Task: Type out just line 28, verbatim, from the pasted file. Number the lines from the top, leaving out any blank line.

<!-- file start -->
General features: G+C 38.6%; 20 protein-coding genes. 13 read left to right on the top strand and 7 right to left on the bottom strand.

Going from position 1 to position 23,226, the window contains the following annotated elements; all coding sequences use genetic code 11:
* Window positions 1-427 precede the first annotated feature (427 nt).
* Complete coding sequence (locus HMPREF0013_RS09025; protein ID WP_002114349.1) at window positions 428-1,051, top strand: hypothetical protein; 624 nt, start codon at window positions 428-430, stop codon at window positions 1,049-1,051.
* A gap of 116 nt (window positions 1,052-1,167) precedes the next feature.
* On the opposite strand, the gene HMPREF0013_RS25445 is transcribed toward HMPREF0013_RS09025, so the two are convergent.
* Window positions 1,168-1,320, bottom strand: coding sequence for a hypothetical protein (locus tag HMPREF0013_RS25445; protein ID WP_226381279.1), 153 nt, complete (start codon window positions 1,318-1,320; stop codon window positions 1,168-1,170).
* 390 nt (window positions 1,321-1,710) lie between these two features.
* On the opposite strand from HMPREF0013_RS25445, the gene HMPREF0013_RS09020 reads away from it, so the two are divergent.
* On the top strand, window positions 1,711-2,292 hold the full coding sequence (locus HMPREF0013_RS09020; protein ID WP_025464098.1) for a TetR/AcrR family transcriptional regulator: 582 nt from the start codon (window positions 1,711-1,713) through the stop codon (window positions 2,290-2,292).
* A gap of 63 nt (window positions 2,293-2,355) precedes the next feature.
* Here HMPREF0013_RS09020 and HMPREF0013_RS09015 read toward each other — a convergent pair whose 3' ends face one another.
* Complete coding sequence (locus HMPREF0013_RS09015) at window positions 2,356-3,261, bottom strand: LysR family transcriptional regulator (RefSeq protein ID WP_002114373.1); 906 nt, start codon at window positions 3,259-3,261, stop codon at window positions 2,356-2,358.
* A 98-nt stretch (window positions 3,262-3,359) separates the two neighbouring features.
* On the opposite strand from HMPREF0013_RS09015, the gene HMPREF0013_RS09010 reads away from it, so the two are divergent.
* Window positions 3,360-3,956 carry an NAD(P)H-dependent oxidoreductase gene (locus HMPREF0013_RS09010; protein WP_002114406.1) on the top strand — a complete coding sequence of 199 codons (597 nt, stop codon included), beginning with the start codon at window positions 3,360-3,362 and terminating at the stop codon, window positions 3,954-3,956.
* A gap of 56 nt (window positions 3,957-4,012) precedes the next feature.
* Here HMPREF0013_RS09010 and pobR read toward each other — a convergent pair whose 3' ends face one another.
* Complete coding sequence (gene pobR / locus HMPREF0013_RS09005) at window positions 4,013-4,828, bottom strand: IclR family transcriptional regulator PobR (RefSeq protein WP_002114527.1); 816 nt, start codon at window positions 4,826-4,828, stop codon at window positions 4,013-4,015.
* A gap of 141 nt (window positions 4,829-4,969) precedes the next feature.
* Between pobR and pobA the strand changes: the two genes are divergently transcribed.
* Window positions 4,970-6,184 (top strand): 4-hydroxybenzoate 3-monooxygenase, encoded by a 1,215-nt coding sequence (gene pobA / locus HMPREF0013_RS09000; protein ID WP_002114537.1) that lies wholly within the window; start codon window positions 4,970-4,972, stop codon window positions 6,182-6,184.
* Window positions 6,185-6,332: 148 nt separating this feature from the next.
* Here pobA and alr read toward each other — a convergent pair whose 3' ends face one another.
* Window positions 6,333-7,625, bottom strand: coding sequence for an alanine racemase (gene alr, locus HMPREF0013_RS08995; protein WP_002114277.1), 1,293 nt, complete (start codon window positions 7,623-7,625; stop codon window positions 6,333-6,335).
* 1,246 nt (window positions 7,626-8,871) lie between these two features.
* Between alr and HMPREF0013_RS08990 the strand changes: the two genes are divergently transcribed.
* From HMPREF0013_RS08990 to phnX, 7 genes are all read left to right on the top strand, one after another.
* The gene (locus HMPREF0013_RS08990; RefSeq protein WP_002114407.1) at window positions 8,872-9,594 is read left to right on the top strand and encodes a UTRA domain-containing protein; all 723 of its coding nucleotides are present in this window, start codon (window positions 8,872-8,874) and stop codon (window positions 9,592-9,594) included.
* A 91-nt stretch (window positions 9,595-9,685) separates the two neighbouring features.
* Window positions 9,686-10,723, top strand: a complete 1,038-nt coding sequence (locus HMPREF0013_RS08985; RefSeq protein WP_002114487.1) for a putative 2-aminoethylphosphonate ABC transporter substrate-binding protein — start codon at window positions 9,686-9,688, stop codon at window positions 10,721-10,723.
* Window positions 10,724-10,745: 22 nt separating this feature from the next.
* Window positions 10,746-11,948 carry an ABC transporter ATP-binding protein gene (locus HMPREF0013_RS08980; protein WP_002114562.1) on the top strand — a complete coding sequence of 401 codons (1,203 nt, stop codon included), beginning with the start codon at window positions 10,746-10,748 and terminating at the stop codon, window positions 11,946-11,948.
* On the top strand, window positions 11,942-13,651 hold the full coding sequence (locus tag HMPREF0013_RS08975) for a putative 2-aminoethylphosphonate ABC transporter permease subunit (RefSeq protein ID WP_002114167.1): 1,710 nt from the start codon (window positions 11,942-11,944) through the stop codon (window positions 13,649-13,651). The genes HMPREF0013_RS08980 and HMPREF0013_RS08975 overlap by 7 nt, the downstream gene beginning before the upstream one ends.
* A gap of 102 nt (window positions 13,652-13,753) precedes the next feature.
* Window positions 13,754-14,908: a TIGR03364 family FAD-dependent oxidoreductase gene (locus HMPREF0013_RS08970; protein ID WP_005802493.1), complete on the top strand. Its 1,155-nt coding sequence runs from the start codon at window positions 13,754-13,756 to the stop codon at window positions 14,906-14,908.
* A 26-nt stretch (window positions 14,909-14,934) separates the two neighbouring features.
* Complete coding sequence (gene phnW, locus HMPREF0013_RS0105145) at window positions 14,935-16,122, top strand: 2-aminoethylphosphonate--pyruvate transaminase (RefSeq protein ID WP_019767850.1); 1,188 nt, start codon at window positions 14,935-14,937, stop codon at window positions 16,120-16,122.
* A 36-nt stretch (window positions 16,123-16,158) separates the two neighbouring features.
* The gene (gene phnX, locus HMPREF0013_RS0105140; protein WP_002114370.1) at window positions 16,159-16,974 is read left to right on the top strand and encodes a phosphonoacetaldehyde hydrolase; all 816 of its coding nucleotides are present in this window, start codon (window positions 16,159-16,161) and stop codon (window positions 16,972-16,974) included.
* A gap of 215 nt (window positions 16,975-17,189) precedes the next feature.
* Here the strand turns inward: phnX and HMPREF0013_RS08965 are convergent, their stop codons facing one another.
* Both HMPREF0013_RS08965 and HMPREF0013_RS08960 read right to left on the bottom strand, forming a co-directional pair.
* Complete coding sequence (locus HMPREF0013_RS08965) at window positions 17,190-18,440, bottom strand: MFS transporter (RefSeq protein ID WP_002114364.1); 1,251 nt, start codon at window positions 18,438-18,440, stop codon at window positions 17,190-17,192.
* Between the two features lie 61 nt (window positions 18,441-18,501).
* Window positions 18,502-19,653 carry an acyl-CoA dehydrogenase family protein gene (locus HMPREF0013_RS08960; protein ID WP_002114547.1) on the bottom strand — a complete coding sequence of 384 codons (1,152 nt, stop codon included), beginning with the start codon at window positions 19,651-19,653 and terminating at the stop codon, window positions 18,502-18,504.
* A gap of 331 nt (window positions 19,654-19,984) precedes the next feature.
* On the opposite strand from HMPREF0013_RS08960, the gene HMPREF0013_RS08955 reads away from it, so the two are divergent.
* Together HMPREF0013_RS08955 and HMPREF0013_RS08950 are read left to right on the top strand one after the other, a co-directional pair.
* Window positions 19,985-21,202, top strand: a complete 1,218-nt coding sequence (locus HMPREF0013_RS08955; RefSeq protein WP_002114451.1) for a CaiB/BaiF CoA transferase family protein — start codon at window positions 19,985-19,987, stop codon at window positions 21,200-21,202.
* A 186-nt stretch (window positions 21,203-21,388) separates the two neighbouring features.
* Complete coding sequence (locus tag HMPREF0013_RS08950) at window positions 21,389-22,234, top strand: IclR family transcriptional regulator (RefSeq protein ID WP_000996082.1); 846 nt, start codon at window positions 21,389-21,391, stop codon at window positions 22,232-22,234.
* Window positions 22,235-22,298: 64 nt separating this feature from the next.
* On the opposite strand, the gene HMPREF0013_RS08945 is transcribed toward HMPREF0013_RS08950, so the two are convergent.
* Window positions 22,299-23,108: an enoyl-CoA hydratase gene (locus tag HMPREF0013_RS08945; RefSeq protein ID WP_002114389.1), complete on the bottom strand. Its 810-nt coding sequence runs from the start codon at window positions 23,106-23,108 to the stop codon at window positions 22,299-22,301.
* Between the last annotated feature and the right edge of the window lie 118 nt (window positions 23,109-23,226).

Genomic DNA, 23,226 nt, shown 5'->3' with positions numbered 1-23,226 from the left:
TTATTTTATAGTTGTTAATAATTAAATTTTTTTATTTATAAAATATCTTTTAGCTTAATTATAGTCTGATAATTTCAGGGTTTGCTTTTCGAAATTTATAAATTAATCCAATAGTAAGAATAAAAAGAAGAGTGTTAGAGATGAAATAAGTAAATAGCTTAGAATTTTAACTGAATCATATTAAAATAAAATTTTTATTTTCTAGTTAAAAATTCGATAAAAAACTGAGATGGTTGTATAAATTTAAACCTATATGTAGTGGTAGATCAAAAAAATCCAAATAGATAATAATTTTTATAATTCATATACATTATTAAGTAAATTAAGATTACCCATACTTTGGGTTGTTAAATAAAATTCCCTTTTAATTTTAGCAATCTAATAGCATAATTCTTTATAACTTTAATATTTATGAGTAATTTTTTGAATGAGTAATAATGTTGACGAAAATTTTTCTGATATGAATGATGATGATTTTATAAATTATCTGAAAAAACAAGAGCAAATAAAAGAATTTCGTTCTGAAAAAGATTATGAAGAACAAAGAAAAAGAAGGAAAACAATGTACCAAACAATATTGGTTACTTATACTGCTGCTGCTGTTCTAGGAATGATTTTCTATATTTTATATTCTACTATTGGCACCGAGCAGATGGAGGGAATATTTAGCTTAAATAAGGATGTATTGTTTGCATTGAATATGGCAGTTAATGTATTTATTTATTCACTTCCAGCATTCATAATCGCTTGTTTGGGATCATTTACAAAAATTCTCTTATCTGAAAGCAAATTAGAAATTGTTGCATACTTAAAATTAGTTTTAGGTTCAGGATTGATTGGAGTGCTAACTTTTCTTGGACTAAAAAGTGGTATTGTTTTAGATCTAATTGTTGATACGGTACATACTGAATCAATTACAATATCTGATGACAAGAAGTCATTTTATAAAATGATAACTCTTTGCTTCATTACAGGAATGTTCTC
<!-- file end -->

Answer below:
* From HMPREF0013_RS08990 to phnX, 7 genes are all read left to right on the top strand, one after another.